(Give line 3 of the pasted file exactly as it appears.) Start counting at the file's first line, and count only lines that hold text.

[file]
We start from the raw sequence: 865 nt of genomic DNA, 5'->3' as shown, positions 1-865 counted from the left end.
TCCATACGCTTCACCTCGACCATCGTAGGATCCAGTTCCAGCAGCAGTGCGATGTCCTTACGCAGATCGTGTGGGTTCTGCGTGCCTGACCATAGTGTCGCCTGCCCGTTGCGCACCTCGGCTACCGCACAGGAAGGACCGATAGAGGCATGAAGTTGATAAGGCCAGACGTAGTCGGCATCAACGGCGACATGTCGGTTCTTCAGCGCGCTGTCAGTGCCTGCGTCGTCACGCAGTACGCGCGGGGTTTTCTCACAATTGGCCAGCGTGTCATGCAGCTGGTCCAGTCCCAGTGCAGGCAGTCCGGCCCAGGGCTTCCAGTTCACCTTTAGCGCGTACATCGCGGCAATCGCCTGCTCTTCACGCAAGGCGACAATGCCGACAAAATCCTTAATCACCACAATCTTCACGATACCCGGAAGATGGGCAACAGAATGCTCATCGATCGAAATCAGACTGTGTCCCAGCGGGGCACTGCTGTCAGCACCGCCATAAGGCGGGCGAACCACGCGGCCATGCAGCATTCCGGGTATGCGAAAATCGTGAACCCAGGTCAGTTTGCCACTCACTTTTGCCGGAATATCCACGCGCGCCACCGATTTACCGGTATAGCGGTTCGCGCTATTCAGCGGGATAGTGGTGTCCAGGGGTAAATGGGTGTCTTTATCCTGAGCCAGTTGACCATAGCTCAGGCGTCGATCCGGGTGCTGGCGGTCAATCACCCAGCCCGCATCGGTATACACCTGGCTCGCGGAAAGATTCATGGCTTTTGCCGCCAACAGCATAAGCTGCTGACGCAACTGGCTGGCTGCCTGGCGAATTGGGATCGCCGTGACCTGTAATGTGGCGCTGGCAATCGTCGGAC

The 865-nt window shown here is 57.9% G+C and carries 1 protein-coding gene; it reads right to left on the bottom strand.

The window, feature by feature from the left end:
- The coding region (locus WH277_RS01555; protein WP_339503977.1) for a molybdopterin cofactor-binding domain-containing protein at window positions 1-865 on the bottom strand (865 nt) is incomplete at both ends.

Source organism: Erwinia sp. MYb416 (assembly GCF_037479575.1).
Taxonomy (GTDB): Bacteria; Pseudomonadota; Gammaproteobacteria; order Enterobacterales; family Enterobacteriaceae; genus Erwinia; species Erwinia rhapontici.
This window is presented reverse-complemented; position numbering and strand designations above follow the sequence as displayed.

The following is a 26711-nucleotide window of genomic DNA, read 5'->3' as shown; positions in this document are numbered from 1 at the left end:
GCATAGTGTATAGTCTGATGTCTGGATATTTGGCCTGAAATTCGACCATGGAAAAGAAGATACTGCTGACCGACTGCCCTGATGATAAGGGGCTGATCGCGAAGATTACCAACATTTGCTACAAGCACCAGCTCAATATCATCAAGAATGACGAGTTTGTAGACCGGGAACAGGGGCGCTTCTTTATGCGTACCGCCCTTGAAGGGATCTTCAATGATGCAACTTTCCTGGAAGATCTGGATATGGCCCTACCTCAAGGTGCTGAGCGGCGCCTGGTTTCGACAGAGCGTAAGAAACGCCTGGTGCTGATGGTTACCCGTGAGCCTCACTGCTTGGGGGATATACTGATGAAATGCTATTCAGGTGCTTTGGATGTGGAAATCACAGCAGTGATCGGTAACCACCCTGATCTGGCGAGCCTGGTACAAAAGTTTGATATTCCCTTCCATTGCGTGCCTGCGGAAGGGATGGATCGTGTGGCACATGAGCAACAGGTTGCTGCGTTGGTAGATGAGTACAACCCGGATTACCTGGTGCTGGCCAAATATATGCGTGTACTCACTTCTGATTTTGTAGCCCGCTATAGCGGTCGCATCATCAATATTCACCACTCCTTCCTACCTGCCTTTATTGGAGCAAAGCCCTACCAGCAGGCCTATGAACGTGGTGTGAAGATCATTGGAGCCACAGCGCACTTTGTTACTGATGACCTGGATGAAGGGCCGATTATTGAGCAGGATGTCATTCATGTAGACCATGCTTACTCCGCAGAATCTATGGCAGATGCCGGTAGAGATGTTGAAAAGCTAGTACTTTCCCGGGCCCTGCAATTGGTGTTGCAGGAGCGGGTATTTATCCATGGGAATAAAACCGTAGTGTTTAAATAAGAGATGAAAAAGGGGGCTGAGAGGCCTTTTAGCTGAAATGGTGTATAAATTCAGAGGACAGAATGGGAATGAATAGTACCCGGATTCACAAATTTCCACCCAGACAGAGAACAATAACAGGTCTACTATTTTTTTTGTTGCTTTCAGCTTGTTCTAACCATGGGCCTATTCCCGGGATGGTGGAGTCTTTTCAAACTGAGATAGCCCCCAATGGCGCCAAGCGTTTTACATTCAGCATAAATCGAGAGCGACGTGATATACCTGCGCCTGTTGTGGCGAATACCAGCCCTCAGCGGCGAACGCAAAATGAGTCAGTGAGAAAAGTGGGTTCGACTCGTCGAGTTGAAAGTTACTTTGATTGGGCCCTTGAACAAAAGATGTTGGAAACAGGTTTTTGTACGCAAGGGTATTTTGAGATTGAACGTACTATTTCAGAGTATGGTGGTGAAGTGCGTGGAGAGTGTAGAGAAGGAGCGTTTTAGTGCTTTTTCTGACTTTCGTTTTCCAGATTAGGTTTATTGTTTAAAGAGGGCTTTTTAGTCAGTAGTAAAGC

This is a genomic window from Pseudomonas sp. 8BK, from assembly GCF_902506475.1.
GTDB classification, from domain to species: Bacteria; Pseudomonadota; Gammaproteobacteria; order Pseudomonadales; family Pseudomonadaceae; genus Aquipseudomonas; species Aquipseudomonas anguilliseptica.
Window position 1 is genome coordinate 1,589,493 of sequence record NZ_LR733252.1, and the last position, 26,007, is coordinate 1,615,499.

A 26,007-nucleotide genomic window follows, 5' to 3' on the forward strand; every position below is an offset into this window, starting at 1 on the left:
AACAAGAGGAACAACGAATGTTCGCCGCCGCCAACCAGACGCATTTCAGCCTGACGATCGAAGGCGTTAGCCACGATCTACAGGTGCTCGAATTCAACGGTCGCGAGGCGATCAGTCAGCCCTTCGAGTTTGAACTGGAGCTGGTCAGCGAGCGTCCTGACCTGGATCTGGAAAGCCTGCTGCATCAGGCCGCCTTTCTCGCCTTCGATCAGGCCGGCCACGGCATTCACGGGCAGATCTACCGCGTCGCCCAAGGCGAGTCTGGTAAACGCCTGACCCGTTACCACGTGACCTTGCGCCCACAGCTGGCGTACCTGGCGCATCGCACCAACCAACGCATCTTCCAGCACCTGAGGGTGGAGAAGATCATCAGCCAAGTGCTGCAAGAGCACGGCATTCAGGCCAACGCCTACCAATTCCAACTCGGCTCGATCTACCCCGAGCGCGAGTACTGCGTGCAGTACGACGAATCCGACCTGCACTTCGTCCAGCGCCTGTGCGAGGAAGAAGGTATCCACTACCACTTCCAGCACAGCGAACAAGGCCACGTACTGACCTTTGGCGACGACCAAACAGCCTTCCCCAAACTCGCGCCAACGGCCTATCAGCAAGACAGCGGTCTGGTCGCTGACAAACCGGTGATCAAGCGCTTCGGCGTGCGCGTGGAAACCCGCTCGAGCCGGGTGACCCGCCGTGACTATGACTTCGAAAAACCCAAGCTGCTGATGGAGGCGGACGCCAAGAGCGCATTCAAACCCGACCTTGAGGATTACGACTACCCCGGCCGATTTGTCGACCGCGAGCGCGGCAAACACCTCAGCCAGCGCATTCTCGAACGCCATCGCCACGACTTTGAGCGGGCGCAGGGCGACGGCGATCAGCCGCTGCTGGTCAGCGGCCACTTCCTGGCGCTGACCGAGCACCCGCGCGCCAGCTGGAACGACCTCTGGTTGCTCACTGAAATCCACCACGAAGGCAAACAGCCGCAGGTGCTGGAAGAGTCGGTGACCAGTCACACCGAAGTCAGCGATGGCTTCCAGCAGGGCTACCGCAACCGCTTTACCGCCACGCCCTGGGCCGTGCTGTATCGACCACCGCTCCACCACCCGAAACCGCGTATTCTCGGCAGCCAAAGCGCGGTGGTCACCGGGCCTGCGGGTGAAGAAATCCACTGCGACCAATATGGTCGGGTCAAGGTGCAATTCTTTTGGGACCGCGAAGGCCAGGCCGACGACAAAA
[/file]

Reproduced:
The 865-nt window shown here is 57.9% G+C and carries 1 protein-coding gene; it reads right to left on the bottom strand.